In January 2009 Lipinski will become chair of the board of the University of Chicago Charter School, which opened its new Carter G. Woodson campus in the Grand Boulevard neighborhood earlier this month.

Lipinski will directly guide the University's initiatives to create jobs, businesses and economic growth; to promote beneficial real estate development, such as the creation of retail opportunities in Hyde Park and surrounding communities; and to advance cooperation among University and City of Chicago police forces and supporting groups that enhance public safety throughout the area.Over the past 10 years, the University has spent more than $80 million on initiatives to improve the quality of life in the community.

She will be responsible for overseeing the University's multi-faceted relationships with South Side communities, elected officials and community leaders, and developing the University's relationship with the State of Illinois.Among her first duties will be to reach out to neighborhood, community and civic groups as well as local, city and state officials.

"I have spent most of my professional life listening to the residents of Chicago and its communities and I look forward to continuing that conversation on behalf of the University," Lipinski said.

In her new position, Lipinski will work to share the University's innovative models for civic engagement with peer institutions around the nation, and to learn from those universities' efforts. She also will develop the connection between the University's new international efforts and the city's emerging status as a global city.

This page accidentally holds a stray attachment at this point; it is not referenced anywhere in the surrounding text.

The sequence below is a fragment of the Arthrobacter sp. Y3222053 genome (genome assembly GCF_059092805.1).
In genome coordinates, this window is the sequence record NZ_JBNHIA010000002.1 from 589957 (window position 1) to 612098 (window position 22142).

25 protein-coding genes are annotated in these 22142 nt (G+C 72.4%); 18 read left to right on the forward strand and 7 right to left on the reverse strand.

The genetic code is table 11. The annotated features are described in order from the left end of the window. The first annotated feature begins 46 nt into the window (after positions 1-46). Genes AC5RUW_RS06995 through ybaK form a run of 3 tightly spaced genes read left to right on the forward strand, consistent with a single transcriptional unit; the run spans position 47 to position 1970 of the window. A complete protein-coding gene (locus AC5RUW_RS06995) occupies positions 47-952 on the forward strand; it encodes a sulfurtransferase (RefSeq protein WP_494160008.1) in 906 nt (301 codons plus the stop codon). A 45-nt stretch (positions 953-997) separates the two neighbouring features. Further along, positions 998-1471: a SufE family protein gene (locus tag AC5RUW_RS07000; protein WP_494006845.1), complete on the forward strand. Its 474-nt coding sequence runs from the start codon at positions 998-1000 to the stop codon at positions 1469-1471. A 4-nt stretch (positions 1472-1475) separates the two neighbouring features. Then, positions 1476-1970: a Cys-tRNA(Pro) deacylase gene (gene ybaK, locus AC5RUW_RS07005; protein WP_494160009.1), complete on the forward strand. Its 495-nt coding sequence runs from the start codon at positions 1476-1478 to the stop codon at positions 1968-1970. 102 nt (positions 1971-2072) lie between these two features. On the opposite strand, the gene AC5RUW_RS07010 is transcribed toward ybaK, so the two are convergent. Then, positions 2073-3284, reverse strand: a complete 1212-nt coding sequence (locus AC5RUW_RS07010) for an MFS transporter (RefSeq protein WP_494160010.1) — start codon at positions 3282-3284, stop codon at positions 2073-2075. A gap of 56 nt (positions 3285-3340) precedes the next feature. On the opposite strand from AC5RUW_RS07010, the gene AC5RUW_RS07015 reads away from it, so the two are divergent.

Lipinski, who has a Bachelor of Arts from the University of Michigan and was a Nieman Fellow at Harvard University, began at the Tribune as a summer intern. She rose to become the paper's top news executive, guiding more than 700 employees at the Midwest's top media outlet.

She was one of three Tribune reporters awarded a Pulitzer Prize for investigative reporting in 1988. As editor, she sharpened the Tribune's public service mission and led the paper to Pulitzers in international reporting, feature writing, explanatory reporting, editorial writing and investigative reporting.

As part of the newspaper's efforts to promote literacy and literature, Lipinski oversaw a series of awards promoting fiction and non-fiction work that underscored Chicago's historic contributions to American letters. As editor, she created the Tribune's Young Adult Book Prize and the Tribune Literary Prize, bringing to Chicago such luminaries as Arthur Miller, August Wilson, Tom Wolfe, Margaret Atwood, Joyce Carol Oates and E.L. Doctorow.

Lipinski and her family have lived in the Kenwood neighborhood for five years. She serves on the boards of the University of Chicago Laboratory Schools and the Chicago Children's Choir, along with the Pulitzer Prize Board and other national organizations.